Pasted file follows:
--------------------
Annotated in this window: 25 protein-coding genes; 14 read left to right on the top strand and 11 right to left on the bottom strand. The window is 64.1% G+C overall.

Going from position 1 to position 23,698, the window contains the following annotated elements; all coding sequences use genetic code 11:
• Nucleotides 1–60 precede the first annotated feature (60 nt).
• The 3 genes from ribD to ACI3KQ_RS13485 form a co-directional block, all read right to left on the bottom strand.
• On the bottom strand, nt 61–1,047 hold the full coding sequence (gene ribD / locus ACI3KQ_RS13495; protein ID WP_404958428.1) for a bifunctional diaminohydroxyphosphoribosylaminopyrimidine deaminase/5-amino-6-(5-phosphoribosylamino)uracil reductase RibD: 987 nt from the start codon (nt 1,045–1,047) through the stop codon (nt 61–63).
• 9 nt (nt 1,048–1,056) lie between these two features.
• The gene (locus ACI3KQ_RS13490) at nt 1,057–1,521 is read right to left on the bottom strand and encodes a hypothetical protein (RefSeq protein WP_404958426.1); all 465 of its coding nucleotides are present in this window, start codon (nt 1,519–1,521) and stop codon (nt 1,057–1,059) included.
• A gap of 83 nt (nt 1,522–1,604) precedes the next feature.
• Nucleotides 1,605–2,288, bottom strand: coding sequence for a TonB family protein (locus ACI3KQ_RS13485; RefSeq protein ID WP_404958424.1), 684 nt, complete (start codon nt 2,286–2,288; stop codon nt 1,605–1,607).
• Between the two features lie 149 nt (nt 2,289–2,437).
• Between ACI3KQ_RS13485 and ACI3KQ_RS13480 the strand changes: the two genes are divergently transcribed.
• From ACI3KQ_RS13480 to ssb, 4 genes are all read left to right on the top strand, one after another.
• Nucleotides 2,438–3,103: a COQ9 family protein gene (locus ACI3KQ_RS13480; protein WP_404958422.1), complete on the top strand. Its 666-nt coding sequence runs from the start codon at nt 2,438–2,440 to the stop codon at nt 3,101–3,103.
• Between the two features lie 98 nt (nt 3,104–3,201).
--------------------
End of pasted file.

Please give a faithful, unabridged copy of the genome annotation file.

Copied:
Annotated in this window: 25 protein-coding genes; 14 read left to right on the top strand and 11 right to left on the bottom strand. The window is 64.1% G+C overall.

Going from position 1 to position 23,698, the window contains the following annotated elements; all coding sequences use genetic code 11:
• Nucleotides 1–60 precede the first annotated feature (60 nt).
• The 3 genes from ribD to ACI3KQ_RS13485 form a co-directional block, all read right to left on the bottom strand.
• On the bottom strand, nt 61–1,047 hold the full coding sequence (gene ribD / locus ACI3KQ_RS13495; protein ID WP_404958428.1) for a bifunctional diaminohydroxyphosphoribosylaminopyrimidine deaminase/5-amino-6-(5-phosphoribosylamino)uracil reductase RibD: 987 nt from the start codon (nt 1,045–1,047) through the stop codon (nt 61–63).
• 9 nt (nt 1,048–1,056) lie between these two features.
• The gene (locus ACI3KQ_RS13490) at nt 1,057–1,521 is read right to left on the bottom strand and encodes a hypothetical protein (RefSeq protein WP_404958426.1); all 465 of its coding nucleotides are present in this window, start codon (nt 1,519–1,521) and stop codon (nt 1,057–1,059) included.
• A gap of 83 nt (nt 1,522–1,604) precedes the next feature.
• Nucleotides 1,605–2,288, bottom strand: coding sequence for a TonB family protein (locus ACI3KQ_RS13485; RefSeq protein ID WP_404958424.1), 684 nt, complete (start codon nt 2,286–2,288; stop codon nt 1,605–1,607).
• Between the two features lie 149 nt (nt 2,289–2,437).
• Between ACI3KQ_RS13485 and ACI3KQ_RS13480 the strand changes: the two genes are divergently transcribed.
• From ACI3KQ_RS13480 to ssb, 4 genes are all read left to right on the top strand, one after another.
• Nucleotides 2,438–3,103: a COQ9 family protein gene (locus ACI3KQ_RS13480; protein WP_404958422.1), complete on the top strand. Its 666-nt coding sequence runs from the start codon at nt 2,438–2,440 to the stop codon at nt 3,101–3,103.
• Between the two features lie 98 nt (nt 3,104–3,201).